[25] A nuclear deterrence failure being one experiment we all hope is never run. For a very interesting and innovative article that uses experiments to test norms and measure attitudes towards nuclear use, see Daryl G. Press, Scott Sagan, and Benjamin A. Valentino, “Atomic Aversion: Experimental Evidence on Taboos, Traditions, and the Non-Use of Nuclear Weapons” in the American Political Science Review (February 2013).

[26] “Aside from economics, the scholarly disciplines policymakers found of greatest interest were area studies and history….compared to other disciplines, political science did poorly.” This is especially true of non-qualitative approaches. “Conversely, the more sophisticated social science methods such as formal models, operations research, theoretical analysis, and quantitative analysis tended to be categorized more often as “not very useful” or “not useful at all,” calling into question the direct influence of these approaches to international relations.” See Paul C. Avery and Michael C. Desch, “What Do Policymakers Want From Us? Results of a Survey of Current and Former Senior National Security Decision Makers,” International Studies Quarterly, 2013, 1-20, accessed at http://www.phibetaiota.net/wp-content/uploads/2014/01/Carnegie-Stimson-Article-On-SocSci-and-Policy.pdf   Despite the utility of history to policy, however, many of Isabel A.’s friends from history departments might condemn her decision to work with the U.S. government and view her as a sell-out.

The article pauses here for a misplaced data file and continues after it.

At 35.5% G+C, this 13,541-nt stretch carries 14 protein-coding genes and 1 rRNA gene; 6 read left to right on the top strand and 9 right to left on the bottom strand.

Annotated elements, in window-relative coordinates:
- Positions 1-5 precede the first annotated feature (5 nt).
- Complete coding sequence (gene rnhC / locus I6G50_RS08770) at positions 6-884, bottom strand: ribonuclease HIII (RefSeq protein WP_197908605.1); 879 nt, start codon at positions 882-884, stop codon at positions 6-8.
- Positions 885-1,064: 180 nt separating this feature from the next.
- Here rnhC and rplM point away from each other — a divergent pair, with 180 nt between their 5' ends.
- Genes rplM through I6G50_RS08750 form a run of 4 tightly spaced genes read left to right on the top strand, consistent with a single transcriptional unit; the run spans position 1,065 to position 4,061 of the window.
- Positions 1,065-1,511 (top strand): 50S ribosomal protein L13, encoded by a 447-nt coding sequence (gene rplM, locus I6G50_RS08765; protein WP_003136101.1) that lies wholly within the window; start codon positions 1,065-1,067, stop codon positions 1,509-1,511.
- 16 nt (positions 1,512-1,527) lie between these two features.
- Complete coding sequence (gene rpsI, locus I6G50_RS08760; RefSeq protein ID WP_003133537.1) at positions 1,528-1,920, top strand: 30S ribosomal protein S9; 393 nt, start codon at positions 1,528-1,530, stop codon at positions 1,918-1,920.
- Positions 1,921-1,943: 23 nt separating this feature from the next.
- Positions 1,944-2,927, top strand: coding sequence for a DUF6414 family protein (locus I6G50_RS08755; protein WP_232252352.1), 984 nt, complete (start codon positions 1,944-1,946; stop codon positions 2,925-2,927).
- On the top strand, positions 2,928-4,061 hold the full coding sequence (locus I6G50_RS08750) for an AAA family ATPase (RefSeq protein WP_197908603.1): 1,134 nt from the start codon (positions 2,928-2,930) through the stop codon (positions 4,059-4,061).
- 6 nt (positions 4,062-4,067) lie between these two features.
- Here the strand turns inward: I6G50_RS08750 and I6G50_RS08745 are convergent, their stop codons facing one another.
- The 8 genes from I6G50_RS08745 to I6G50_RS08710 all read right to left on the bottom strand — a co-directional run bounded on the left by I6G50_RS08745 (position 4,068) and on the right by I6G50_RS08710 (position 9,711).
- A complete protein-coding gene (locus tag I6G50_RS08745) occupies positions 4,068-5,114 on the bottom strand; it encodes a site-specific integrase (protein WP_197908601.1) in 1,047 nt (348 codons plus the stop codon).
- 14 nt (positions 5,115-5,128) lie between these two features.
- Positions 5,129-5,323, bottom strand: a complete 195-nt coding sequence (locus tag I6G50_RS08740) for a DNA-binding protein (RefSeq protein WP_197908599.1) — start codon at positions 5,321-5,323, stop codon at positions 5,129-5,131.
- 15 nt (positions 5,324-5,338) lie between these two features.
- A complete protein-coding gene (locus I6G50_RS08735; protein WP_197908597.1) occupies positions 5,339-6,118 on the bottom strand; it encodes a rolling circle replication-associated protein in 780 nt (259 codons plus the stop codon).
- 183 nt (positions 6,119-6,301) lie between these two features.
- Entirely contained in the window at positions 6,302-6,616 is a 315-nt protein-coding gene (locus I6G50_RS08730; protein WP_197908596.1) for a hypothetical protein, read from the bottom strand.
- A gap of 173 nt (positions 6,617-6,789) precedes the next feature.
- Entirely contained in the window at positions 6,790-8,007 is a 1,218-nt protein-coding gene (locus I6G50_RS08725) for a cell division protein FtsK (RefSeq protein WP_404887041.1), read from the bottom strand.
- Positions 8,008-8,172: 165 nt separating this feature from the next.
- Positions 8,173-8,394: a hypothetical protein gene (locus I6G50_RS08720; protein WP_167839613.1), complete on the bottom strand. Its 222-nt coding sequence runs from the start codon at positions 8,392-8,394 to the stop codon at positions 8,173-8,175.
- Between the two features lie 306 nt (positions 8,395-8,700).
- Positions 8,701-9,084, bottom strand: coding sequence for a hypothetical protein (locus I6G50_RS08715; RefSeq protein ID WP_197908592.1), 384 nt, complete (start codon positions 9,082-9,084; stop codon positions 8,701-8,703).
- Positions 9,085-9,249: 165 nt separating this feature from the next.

[27] As Philip Tetlock famously demonstrated, experts are no better at forecasting the future of world politics than non-experts, and are often much worse. Professionally, experts – unlike decision-makers — almost never suffer consequences for their bad predictions. See Philip Tetlock, Expert Political Judgment: How Good Is It? How Can We Know? (Princeton University Press, 2006); for a nice summary, see Louis Menand, “Everybody’s an Expert: Putting Predictions to the Test,” The New Yorker, December 5, 2005, available at http://www.newyorker.com/archive/2005/12/05/051205crbo_books1?currentPage=all   Economists — a group many political scientists want to emulate and even appear to envy – are even worse at forecasting, as their disastrous record in the period leading up to the 2008-09 financial crisis reveal. See Tim Harford, “An astonishing record – of complete failure :‘ In 2008, the consensus from forecasters was that not a single economy would fall into recession in 2009’” The Financial Times, May 30, 2014, available at http://www.ft.com/intl/cms/s/2/14e323ee-e602-11e3-aeef-00144feabdc0.html#axzz33DAqOJ92

[28] Francis J. Gavin and James B. Steinberg, “Mind the Gap: Why Policymakers and Scholars Ignore Each other, and What Can be Done About it?,” Carnegie Reporter, Spring 2012, available at http://carnegie.org/publications/carnegie-reporter/single/view/article/item/308/